NASHVILLE, Tenn. (WTVF) — Not even two weeks after the historical commission voted to remove the bust of Nathan Bedford Forrest from the state capitol, state senators are trying to vote to remove all members from the commission.
Senator Joey Hensley, a Hohenwald Republican, sponsored the bill. It would replace all of the members of the 29 person commission with 12 new members.
Currently, 24 of the commissioners are appointed by the governor of the state. Sen. Hensley's bill would reduce the total number of members to 12. The governor, Lt. Governor and state speaker of the house would each choose four members.
While not specifically mentioning the bust of Nathan Bedford Forrest in the meeting, members made references to decisions the historical commission has recently made.
The commission voted to remove Forrest's bust from the capitol building on March 8.
Forrest is a controversial figure in the state's history. He was a slave trader, Confederate war general and one of the first leaders of the KKK. His image displayed prominently outside both houses of the legislature has been the center of many protests through the years.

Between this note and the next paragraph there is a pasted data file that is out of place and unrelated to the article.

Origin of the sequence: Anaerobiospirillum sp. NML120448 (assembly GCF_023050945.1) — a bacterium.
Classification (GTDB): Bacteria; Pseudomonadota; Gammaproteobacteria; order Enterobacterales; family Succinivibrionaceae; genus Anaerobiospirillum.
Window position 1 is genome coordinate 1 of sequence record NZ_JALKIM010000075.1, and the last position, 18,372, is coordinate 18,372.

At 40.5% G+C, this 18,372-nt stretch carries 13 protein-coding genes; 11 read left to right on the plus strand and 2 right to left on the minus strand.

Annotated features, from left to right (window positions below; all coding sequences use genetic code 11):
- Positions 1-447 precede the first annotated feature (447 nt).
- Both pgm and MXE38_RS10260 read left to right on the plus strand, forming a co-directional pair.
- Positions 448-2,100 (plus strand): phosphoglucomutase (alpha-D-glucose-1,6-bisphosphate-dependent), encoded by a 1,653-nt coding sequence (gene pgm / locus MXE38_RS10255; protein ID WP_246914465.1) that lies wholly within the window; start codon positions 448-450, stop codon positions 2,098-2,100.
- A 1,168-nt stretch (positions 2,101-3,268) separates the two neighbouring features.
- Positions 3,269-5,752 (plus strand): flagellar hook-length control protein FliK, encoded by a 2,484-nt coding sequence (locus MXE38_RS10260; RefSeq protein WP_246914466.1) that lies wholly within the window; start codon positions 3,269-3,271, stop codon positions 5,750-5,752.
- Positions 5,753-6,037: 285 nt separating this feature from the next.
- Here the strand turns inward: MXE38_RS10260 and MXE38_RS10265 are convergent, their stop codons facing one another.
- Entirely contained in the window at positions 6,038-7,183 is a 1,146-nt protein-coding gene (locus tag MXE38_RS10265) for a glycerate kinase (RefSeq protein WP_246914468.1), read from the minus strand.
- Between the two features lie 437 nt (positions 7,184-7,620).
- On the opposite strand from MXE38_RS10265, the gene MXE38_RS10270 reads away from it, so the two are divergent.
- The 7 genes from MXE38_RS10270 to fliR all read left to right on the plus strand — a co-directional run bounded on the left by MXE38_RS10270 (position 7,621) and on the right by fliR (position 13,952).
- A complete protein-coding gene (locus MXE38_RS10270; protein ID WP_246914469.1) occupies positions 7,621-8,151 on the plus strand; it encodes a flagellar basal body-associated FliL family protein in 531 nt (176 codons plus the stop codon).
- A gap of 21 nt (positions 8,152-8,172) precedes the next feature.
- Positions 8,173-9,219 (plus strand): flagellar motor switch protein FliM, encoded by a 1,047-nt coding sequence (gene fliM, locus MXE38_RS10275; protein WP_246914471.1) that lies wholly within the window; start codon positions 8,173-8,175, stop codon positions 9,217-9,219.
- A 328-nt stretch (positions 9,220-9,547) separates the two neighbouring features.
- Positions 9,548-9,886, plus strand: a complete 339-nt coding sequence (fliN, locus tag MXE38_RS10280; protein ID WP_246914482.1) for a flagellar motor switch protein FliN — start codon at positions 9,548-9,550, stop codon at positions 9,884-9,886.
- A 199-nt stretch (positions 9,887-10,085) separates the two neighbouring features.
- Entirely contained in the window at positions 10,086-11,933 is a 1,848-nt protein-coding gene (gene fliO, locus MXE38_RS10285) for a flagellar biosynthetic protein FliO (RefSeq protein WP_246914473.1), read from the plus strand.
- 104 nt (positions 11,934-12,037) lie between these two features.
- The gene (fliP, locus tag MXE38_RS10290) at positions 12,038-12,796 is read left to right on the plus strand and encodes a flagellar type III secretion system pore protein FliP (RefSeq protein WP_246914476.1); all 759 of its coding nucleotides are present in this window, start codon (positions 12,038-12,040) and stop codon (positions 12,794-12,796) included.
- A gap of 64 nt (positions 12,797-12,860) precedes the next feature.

"In our culture today it seems there is a desire to cancel history, cancel culture, cancel narratives that are just based on fact. I think that that's a dangerous precedent," said Tullahoma republican Senator Janice Bowling.
Another Republican, Senator Mike Bell of Riceville, said he wouldn't support the bill because it's improper to change the rules when the commission makes a decision some lawmakers don't like.
"That's the process that we created for removing a monument," said Sen. Bell. "Every time we get a decision about a monument or a statue that we don't like, then we want to come back and change it again? If we want to put it in our hands, then let's just do a bill to do away with it completely and let the legislature vote on it."
Other legislative leaders said they weren't sure whether or not the historical commission followed the correct path to remove the monument. They're waiting to hear an opinion on the issue from Attorney General Herbert Slatery.